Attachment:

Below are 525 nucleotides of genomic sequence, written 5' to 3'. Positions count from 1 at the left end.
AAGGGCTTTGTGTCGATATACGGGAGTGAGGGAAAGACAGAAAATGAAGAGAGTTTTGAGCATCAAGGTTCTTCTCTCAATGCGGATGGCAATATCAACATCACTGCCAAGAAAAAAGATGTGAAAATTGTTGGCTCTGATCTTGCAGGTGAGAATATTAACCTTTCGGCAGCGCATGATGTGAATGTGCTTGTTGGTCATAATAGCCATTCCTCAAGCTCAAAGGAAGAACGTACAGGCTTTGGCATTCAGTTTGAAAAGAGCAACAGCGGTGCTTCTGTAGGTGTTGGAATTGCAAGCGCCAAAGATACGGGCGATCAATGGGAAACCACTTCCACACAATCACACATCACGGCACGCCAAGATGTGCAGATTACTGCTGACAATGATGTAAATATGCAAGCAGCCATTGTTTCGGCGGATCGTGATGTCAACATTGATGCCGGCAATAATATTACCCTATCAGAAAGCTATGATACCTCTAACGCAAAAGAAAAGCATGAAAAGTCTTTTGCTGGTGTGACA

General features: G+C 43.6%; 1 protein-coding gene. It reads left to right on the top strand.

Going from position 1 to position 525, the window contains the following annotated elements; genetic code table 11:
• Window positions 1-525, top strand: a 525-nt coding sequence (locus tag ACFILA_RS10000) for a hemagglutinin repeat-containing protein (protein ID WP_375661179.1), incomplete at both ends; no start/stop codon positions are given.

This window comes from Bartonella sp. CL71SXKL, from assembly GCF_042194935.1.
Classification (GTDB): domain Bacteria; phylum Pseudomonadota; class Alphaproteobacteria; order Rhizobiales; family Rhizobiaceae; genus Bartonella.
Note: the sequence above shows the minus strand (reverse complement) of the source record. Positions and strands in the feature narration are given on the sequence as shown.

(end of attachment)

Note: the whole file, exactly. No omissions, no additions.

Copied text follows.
Below are 525 nucleotides of genomic sequence, written 5' to 3'. Positions count from 1 at the left end.
AAGGGCTTTGTGTCGATATACGGGAGTGAGGGAAAGACAGAAAATGAAGAGAGTTTTGAGCATCAAGGTTCTTCTCTCAATGCGGATGGCAATATCAACATCACTGCCAAGAAAAAAGATGTGAAAATTGTTGGCTCTGATCTTGCAGGTGAGAATATTAACCTTTCGGCAGCGCATGATGTGAATGTGCTTGTTGGTCATAATAGCCATTCCTCAAGCTCAAAGGAAGAACGTACAGGCTTTGGCATTCAGTTTGAAAAGAGCAACAGCGGTGCTTCTGTAGGTGTTGGAATTGCAAGCGCCAAAGATACGGGCGATCAATGGGAAACCACTTCCACACAATCACACATCACGGCACGCCAAGATGTGCAGATTACTGCTGACAATGATGTAAATATGCAAGCAGCCATTGTTTCGGCGGATCGTGATGTCAACATTGATGCCGGCAATAATATTACCCTATCAGAAAGCTATGATACCTCTAACGCAAAAGAAAAGCATGAAAAGTCTTTTGCTGGTGTGACA

General features: G+C 43.6%; 1 protein-coding gene. It reads left to right on the top strand.

Going from position 1 to position 525, the window contains the following annotated elements; genetic code table 11:
• Window positions 1-525, top strand: a 525-nt coding sequence (locus tag ACFILA_RS10000) for a hemagglutinin repeat-containing protein (protein ID WP_375661179.1), incomplete at both ends; no start/stop codon positions are given.

This window comes from Bartonella sp. CL71SXKL, from assembly GCF_042194935.1.
Classification (GTDB): domain Bacteria; phylum Pseudomonadota; class Alphaproteobacteria; order Rhizobiales; family Rhizobiaceae; genus Bartonella.
Note: the sequence above shows the minus strand (reverse complement) of the source record. Positions and strands in the feature narration are given on the sequence as shown.